First, identify your key customer demographics. As an example, United Healthcare’s Medicaid division has two blogs, one of which is aimed at potential Medicaid members and the other is written for legislators who may consider offering United Healthcare’s services in their state. The demographics of these two groups are completely different, so of course the content is different, but so is the voice. The blog directed to the members is written in simple fourth grade reading level, because many members on Medicaid are poorer and less educated than the general public. They would be intimidated by a more traditional or formal corporate voice. On the other hand, the legislative blog caters to policymakers who likely have a higher than average education level and are looking for information on complex topics, such as statistics. To that end, that blog is written in a voice that is more technical and authoritative.

Besides grade level, the exact words you use can have a profound effect on your blog’s success. If you have a way to access exact phrases your audience is using, take advantage! For example, if your target demographic writes reviews for similar products on Amazon, you can borrow commonly used phrases from those reviews. This shows that you truly understand and identify with your customer and they in turn will identify with your blog content.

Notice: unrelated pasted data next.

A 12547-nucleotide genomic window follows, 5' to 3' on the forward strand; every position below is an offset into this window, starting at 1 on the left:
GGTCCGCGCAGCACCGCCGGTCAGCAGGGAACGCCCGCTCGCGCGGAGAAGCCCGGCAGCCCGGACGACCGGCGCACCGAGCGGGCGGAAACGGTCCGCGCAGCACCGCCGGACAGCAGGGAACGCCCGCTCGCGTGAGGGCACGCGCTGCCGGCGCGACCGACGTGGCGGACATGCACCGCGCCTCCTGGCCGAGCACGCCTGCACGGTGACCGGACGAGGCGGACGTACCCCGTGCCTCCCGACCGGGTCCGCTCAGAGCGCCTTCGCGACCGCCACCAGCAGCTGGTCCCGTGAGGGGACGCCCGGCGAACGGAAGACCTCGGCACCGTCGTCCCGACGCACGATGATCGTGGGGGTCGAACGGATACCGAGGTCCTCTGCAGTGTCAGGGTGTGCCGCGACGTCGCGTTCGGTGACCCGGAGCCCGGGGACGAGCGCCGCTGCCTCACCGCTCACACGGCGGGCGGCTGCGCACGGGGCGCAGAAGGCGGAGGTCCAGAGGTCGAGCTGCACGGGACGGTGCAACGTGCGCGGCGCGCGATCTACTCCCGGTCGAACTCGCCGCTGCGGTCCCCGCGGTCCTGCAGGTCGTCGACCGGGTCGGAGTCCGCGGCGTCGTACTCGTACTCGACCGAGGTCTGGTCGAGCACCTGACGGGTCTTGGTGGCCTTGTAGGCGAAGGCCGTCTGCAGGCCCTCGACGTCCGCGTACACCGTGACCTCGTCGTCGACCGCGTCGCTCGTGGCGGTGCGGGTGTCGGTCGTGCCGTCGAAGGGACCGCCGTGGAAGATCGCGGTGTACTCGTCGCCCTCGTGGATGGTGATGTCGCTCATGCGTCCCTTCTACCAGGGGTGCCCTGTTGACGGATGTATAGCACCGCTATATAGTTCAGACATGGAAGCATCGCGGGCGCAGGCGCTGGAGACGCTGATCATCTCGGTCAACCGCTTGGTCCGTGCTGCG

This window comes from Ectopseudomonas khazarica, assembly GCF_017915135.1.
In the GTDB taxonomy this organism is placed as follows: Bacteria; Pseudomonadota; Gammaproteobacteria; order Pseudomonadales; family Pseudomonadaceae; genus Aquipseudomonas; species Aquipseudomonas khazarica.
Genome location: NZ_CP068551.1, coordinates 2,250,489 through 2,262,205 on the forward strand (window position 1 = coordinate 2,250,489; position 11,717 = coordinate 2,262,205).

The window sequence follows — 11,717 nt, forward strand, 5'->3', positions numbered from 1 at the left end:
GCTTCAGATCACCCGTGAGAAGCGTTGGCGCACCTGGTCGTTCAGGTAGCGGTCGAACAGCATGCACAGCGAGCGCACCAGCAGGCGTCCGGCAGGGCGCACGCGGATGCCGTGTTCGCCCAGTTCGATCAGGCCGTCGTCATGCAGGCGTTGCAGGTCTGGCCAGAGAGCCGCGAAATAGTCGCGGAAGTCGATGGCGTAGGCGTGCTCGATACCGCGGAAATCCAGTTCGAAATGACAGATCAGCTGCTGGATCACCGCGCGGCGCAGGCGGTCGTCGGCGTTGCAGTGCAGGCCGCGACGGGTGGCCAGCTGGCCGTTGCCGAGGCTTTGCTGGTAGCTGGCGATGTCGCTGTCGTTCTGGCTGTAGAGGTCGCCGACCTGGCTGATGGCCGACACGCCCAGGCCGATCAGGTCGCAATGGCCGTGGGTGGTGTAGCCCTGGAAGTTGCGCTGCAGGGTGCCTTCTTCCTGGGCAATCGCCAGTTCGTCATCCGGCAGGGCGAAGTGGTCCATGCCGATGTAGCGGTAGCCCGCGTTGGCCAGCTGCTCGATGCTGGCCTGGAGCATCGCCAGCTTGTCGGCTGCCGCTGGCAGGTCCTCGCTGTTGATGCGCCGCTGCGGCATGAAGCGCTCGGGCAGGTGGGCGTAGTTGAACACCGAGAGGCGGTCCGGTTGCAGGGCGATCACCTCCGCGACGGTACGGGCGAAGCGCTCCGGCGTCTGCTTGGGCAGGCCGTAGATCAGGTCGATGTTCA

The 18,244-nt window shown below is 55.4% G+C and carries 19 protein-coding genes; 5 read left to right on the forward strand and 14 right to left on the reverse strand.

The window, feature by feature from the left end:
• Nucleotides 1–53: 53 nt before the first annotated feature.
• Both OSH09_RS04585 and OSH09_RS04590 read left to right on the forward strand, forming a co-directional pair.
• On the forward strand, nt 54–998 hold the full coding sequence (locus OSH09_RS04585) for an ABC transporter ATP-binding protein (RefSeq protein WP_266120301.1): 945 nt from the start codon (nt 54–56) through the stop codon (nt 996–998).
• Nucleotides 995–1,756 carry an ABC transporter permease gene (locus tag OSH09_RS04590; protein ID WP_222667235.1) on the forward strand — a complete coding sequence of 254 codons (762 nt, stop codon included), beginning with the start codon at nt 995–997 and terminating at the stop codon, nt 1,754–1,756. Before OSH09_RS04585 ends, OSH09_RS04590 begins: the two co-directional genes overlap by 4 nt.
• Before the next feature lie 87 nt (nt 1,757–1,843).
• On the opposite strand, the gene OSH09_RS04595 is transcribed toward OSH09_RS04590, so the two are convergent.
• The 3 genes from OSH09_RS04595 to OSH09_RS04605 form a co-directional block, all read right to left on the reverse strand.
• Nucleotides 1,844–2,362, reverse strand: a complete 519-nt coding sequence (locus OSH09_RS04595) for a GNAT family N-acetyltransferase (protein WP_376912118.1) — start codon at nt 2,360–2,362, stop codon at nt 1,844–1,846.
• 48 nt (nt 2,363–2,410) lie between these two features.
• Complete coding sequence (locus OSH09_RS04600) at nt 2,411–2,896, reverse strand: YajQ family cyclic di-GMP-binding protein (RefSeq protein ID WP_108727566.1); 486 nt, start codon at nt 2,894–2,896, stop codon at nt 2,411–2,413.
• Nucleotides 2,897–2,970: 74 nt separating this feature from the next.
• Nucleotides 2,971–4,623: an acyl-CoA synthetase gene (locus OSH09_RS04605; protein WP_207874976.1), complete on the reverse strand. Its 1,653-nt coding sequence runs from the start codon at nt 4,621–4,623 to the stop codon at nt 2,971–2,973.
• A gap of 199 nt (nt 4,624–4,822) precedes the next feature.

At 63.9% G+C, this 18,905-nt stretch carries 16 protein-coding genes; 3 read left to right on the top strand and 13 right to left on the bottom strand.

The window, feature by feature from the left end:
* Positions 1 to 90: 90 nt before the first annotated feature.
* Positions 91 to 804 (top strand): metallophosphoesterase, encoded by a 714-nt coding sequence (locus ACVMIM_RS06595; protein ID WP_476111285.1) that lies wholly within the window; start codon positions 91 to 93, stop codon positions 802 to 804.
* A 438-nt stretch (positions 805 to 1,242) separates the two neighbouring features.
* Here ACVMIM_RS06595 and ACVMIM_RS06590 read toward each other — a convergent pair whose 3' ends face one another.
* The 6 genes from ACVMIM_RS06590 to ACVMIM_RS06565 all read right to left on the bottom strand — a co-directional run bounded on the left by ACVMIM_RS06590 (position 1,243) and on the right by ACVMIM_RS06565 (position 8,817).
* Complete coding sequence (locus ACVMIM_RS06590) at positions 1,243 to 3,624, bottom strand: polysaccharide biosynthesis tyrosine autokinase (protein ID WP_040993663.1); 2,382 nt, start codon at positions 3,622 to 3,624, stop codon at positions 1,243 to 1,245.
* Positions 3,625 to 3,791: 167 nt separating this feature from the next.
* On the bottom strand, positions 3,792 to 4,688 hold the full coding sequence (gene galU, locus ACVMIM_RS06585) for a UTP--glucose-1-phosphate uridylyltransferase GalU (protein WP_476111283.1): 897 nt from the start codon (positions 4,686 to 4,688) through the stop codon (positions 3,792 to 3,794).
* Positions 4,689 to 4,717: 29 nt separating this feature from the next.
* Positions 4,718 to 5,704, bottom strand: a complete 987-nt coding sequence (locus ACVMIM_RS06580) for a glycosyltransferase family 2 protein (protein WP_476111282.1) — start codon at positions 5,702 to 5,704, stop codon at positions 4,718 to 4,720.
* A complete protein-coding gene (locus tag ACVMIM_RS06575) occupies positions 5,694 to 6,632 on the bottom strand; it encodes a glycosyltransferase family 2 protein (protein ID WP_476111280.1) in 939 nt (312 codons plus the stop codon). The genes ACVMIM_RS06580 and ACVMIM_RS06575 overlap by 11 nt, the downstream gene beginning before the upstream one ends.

6. Instead of just giving advice, show people why that advice is right.

When people read your blog article, they may be inclined to disagree with you. In fact, they may begin reading your article because they have a pre-held belief against your headline. There are several takeaways with this:

  1. It’s important to choose headlines that emphasize medium-held beliefs. What we mean by that is that if a headline emphasizes something that everyone already knows or agrees with, then it won’t be a very interesting article to read. On the other hand, if your headline interferes with a strongly held belief about which people are unlikely to change their mind, then your article could make people feel defensive and unwilling to do business with your company. Instead, choose a medium-held belief, perhaps where readers want to change their mind.
  2. When you explain your reasoning or advice, or try to convince readers to change their mind, don’t just tell them your reasons…show Share detailed explanations and sources for your theses. In other words, back up what you’re saying with authority.